Know your mind.


Name: Peter Gianfrancesco 

Job: Chief executive officer, Norwich and
district Mind.

Qualifications: BA recreation and leisure
management (La Trobe University, Victoria, Australia); registered
psychiatric nurse; BA social welfare (Charles Sturt University, New
South Wales); registered social work practitioner; graduate diploma
in community health (Sydney University). 

Last Job: Standards implementation manager,
department of health – mental health branch, New South Wales.

First Job: PE instructor.Sometimes
organisations get stuck and either fail to notice or, if they do,
cannot see the way out. This is when someone fresh without the
internal baggage can often be the catalyst required.

Peter Gianfrancesco was an outsider when he was appointed chief
executive officer of Norwich and district Mind in 1999. He had been
in the UK only a short time, having left his native Australia to
support his wife’s career move the year before.

Norwich Mind had about 20 staff and turned over about £450,000
a year. But it was paternal and old-fashioned. Was it an
organisation in its comfort zone? “It was nodding off,” says
Gianfrancesco. “There were no policies and job descriptions were
out of date. The way it portrayed itself through its literature,
facilities and public presence for me simply reinforced a lot of
the stereotypes about mental health: that it was second class and
that we ought to feel sorry for people rather than help them to

“Its mission statement said it was there to give friendship. And
everyone was comfortable with that. But how do you deal with that
without appearing ungrateful or insensitive? There was, after all,
a lot of goodwill.”

The new mission statement opens up with “We will promote recovery”.
Gianfrancesco says: “We are about helping people to move on. The
trustees gave me a licence to get on with things. And it would have
been easy to do that. But I wanted to bring people with me. For
example, I was asked to produce a vision for the future, which I
did and which was quite aspirational.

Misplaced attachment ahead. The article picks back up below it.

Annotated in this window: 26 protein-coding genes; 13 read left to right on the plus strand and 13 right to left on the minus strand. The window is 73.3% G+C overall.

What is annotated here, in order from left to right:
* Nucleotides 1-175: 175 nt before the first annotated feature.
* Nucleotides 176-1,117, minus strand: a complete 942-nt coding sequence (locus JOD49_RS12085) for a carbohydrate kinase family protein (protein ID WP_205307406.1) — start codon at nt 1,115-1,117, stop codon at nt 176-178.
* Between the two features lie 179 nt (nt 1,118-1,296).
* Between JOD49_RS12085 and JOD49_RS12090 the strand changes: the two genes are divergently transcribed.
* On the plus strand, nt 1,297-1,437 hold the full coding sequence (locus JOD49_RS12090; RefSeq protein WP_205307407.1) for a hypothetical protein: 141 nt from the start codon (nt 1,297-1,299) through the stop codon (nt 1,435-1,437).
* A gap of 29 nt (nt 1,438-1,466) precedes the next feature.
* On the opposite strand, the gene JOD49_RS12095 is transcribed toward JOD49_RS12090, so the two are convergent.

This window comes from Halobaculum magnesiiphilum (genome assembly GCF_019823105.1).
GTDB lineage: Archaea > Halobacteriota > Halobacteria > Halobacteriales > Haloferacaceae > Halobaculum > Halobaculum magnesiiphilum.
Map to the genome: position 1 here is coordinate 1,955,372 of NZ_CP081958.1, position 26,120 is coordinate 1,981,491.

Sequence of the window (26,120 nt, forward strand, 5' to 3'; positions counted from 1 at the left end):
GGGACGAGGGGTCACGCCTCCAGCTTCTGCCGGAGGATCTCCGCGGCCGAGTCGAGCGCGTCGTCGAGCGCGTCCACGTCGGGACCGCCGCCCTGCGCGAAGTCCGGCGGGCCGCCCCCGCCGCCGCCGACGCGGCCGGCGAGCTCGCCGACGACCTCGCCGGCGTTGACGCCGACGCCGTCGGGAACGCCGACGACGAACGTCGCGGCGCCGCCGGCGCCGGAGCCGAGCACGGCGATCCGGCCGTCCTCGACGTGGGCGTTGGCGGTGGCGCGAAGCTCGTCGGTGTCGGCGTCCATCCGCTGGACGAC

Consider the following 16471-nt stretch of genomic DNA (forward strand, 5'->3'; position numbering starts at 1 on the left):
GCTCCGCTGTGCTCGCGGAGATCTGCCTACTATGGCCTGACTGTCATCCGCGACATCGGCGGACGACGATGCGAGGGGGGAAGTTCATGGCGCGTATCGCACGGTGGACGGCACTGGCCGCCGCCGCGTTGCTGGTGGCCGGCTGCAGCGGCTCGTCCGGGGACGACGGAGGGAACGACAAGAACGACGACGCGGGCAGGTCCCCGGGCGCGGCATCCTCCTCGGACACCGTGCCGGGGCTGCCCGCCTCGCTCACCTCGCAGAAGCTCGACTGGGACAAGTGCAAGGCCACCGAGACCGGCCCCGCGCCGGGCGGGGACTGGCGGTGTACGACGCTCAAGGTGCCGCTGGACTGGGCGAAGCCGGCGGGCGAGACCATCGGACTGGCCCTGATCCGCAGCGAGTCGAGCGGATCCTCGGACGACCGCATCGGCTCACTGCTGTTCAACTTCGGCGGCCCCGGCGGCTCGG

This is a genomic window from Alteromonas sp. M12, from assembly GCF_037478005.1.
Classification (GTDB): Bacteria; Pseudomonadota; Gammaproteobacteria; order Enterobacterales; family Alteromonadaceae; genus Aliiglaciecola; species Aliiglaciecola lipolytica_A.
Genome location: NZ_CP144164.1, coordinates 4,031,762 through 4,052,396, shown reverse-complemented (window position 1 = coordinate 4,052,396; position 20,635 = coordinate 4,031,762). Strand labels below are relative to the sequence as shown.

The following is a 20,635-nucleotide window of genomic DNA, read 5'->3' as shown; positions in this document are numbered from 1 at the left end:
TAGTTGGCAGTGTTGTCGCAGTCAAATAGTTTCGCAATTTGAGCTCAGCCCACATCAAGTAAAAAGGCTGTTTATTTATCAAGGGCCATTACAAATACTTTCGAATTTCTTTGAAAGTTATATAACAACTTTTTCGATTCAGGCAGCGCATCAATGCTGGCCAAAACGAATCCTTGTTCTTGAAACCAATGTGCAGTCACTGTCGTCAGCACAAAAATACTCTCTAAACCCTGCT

“However, for months after, it was known as my vision. It took a
lot of work to get some trustees, staff, volunteers and service
users to sign up to it as well.”

Actively seeking outside pressure was a tactic Gianfrancesco
deployed clinically: “I came from a culture where funders would
expect outcomes for their money. This didn’t happen here. I found
myself in a really weird dynamic with our funders saying ‘Can you
please expect these things of us, because I need that to help me
change the organisation?’ We also signed up for Investors in
People, knowing that we would fail dismally. But again I needed
that external driver saying ‘You’ve got to improve’. Despite the
demoralising effect on some, this really helped.”

The re-launched Norwich Mind even dumped the charity shop. “It was
a real no-no to close a profitable shop,” says Gianfrancesco. “But
if we are now in the business of promoting recovery and mental
health positively, we can’t have that message associated with a
second-class shop selling discarded goods, even if it is making
money. It was a huge battle to close that. It was a painful
decision for the organisation to embrace because it stood for the
past and for what is good about voluntary organisations – the
goodwill of volunteers and people who donate clothes and so

The message is further sold on reciprocity. “If we get a £500
cheque from a business that did fund-raising we’ll say thanks but
will offer something in return: a free training day on dealing with
stress or free massages at lunchtime. This says, ‘It’s great you
are supporting our work, but our work is also about you. It’s about
one in four who are subject to poor mental health – and that will
include a large number of colleagues in your workplace’. And that
has really helped us as an organisation move away from that
can-rattling mentality,” says Gianfrancesco.

And, in the absence of rattling cans and second-hand board games,
the new organisation is fitter: it now sees 10 times the number of
clients, has tripled the number of staff and has its Investors in
People award. It now has momentum.

Gianfrancesco says: “At first I would have a part in engineering,
encouraging or demanding things happen and now 70 per cent of the
good stuff this organisation does is independent of me. And
sometimes I’m the last to find out about it. And I just think
that’s brilliant.”

TOP TIPS:  Never forget who your customer is.  
Try to bring all stakeholders along with you: if they own it,
they’ll do it.  Look for external drivers to help bring about
change – prove to staff that it’s not just you. 

RUBBISH TIPS:   Find your comfort zone and live
there.   You can’t indefinitely persuade staff to change – best
just get on with it and let them play catch-up later.   Mission
statements and so on are a waste of time and paper.

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